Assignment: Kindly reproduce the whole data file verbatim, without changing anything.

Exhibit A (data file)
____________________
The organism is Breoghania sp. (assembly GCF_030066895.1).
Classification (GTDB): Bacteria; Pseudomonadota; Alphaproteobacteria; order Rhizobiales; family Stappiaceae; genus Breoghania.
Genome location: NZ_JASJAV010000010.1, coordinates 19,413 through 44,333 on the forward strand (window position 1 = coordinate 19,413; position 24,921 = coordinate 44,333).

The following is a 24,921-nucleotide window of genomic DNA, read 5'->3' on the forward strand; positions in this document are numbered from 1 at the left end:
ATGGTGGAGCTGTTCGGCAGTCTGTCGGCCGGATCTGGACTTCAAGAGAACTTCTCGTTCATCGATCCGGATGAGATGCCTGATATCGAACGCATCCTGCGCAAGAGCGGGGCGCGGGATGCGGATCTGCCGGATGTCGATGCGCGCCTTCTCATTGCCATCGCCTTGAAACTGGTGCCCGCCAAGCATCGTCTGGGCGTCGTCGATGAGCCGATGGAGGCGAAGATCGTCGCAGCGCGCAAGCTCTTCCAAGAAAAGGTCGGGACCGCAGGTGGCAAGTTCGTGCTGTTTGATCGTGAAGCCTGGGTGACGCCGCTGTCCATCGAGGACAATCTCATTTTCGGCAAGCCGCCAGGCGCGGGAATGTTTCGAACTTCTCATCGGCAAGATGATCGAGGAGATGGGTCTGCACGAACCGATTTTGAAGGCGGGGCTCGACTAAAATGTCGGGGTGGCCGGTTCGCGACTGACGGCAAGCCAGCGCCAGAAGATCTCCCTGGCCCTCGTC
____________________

The organism is Breoghania sp. (assembly GCF_030066895.1).
Classification (GTDB): Bacteria; Pseudomonadota; Alphaproteobacteria; order Rhizobiales; family Stappiaceae; genus Breoghania.
Genome location: NZ_JASJAV010000010.1, coordinates 19,413 through 44,333 on the forward strand (window position 1 = coordinate 19,413; position 24,921 = coordinate 44,333).

The following is a 24,921-nucleotide window of genomic DNA, read 5'->3' on the forward strand; positions in this document are numbered from 1 at the left end:
ATGGTGGAGCTGTTCGGCAGTCTGTCGGCCGGATCTGGACTTCAAGAGAACTTCTCGTTCATCGATCCGGATGAGATGCCTGATATCGAACGCATCCTGCGCAAGAGCGGGGCGCGGGATGCGGATCTGCCGGATGTCGATGCGCGCCTTCTCATTGCCATCGCCTTGAAACTGGTGCCCGCCAAGCATCGTCTGGGCGTCGTCGATGAGCCGATGGAGGCGAAGATCGTCGCAGCGCGCAAGCTCTTCCAAGAAAAGGTCGGGACCGCAGGTGGCAAGTTCGTGCTGTTTGATCGTGAAGCCTGGGTGACGCCGCTGTCCATCGAGGACAATCTCATTTTCGGCAAGCCGCCAGGCGCGGGAATGTTTCGAACTTCTCATCGGCAAGATGATCGAGGAGATGGGTCTGCACGAACCGATTTTGAAGGCGGGGCTCGACTAAAATGTCGGGGTGGCCGGTTCGCGACTGACGGCAAGCCAGCGCCAGAAGATCTCCCTGGCCCTCGTC